It feels like the world is holding its breath, as we wait for news of the safe recovery of the remaining boys and their football coach trapped in a Thai cave since 23 June.
An international rescue effort has (at the time of writing) successfully extracted at least nine of the boys, who were required to dive through narrow, flooded passages flooded with water. Tragically, one diver on the rescue team – who was delivering supplies of air – died on 5 July, underlining the extremely perilous situation the kids found themselves in.
Truly harrowing, and I’m sure many hearts have ached hoping that there are no more casualties.
But you know who hasn’t been worrying a jot about all this? Scammers, of course.
Here’s Elon Musk, billionaire founder of Tesla and SpaceX.
He’s not a scammer, of course. But he is followed by over 22 million people on Twitter, and some of them asked if he had any ideas about how the trapped kids might be safely rescued.
Elon Musk’s proposal? A tiny submarine. Well, submarine is probably stretching things a little. It’s a skinny airtight capsule that can be guided through narrow spaces, and is just big enough for a kid to squeeze inside.
Simulating maneuvering through a narrow passage pic.twitter.com/2z01Ut3vxJ
— Elon Musk (@elonmusk) July 9, 2018
Understandably, Elon Musk’s proposal got a lot of media attention and the mini-submarine was raced out to Thailand to see if it could assist in the rescue mission. However, by the time it arrived it was clear that the rescuers did not currently require it.
Some mean-hearted folks online have suggested that Musk is just engaged in a publicity stunt, jumping on the coat-tails of such a high profile story that has gripped the world… but, you have to ask yourself what have those people done to help the boys?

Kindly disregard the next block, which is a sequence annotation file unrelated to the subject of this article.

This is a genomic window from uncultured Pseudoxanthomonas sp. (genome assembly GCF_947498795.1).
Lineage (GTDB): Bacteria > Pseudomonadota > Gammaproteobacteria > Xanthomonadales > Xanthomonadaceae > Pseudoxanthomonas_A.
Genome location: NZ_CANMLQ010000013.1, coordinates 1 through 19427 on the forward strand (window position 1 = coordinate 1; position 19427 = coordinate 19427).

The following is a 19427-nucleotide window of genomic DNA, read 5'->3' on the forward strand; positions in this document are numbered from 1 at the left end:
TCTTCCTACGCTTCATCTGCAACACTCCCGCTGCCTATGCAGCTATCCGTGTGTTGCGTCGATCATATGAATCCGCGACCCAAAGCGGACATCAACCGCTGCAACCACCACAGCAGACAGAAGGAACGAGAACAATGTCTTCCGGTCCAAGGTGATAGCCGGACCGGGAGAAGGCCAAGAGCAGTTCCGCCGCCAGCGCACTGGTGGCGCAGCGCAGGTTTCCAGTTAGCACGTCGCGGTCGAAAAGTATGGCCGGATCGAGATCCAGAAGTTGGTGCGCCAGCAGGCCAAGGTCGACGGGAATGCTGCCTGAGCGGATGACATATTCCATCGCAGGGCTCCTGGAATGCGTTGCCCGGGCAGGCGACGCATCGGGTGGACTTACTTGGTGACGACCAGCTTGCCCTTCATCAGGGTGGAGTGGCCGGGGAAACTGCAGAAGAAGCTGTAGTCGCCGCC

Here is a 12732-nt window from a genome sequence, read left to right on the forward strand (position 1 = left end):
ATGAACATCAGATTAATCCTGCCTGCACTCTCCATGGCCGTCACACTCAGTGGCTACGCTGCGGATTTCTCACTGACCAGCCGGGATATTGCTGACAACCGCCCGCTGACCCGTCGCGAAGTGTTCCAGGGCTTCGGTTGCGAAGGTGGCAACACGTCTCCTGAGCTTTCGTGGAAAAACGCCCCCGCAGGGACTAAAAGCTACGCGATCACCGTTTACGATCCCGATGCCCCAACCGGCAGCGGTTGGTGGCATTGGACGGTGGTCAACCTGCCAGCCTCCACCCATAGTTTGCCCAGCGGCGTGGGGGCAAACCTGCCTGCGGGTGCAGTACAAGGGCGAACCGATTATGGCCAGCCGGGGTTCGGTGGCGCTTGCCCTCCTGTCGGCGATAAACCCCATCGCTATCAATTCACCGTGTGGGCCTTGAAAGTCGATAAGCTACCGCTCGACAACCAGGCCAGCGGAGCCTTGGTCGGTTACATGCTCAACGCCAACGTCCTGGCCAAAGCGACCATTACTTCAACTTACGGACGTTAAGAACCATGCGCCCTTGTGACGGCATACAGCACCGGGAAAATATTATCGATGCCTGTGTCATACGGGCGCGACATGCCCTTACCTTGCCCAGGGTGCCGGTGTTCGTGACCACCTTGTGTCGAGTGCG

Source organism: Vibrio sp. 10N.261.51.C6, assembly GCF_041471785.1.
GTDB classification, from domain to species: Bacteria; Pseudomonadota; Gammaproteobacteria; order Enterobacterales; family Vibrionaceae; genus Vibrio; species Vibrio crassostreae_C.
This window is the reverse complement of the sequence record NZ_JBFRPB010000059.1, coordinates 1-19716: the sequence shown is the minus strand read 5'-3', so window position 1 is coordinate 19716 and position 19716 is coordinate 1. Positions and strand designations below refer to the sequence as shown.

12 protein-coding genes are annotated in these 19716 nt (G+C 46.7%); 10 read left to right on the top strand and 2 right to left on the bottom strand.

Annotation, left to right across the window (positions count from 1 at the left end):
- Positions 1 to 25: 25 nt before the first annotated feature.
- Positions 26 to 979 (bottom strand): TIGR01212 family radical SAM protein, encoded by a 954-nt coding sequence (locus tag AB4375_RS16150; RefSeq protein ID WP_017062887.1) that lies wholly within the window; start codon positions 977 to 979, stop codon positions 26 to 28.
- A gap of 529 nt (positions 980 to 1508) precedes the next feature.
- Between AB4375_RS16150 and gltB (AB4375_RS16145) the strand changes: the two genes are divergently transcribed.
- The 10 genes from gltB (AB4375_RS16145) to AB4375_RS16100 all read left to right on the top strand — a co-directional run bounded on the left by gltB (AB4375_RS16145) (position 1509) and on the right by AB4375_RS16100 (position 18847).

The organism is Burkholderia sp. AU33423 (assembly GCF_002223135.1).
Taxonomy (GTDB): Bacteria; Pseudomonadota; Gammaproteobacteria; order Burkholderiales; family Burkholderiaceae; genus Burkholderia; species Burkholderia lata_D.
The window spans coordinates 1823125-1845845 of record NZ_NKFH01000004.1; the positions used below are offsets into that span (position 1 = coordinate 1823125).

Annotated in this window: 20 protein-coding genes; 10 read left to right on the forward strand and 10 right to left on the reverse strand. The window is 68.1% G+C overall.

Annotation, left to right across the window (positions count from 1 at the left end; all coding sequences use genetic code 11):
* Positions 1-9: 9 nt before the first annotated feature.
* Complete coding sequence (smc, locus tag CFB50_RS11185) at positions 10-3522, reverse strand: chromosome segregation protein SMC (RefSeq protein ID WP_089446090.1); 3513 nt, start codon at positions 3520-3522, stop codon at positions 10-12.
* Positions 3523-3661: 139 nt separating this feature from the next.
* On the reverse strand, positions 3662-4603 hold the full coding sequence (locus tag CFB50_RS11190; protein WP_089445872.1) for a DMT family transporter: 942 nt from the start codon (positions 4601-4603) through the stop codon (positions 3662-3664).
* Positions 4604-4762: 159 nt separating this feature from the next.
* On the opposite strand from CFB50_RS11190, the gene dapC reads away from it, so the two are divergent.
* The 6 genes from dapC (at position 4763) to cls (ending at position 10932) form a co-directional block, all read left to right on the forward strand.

But even those skeptics are better than the scammers who are exploiting both Elon Musk’s generosity and interest in the Thai cave rescue.
Because if you check out Elon Musk’s Twitter thread you’ll see messages like this:
Even if it’s not going to be used, it won’t harm to have it on hand. For any emergencies.
Also, remembered my promise from yesterday:
A promise from yesterday? I wonder what that is? The next message from “Elon Musk” in the thread is a link to a webpage promoting a “giveaway to all crypto fans”.
And if you click through you’ll be told that Tesla is offering to give away 5000 bitcoins (over US $32 million in real money). All you have to do, says the webpage, is send between 0.1 and 5 BTC and you’ll get “from 1 to 50 BTC back!”
Now, you might twig that this is a scam – but would all of Elon Musk’s followers be as quick to spot that someone is creating fake Elon Musk Twitter accounts (note that they don’t have the verified checkmark) and injecting themselves into the conversation to lead the real Musk’s millions of followers into the hands of online criminals?
Time and time again, crypto scammers are creating accounts in the names of known Twitter users and using devious tricks to fool their followers into believing they are reading a genuine message from a tech guru, journalist, or celebrity.
It’s not even the only scam being perpetrated in Musk’s tweet about the delivery of his mini-submarine.
The above series of fake Elon Musk tweets lead to a webpage that tells you if you send in 3 BTC or 30 ETH you will get your very own Tesla car!
It’s pretty sick that scammers are exploiting the horrendous situation in Thailand. Twitter needs to do much more to stamp out fake accounts abusing the trust of legitimate users. Everyone needs to be careful to verify that the messages they are reading really do originate from the person they think.
And let’s all hope that everyone is safely rescued without any further injury.
For more discussion on this topic, be sure to check out this episode of the “Smashing Security” podcast.
Smashing Security #086: 'Elon Musk submarine scams and 2FA bypass'
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One comment on “Thai Cave rescue scammers pose as Elon Musk”
Surely – *surely* – the double-whammy of 'implausible giveaway' and 'advance-fee scam' (to say nothing of the cryptocurrency connection) is too much of an overreach for this scam to succeed.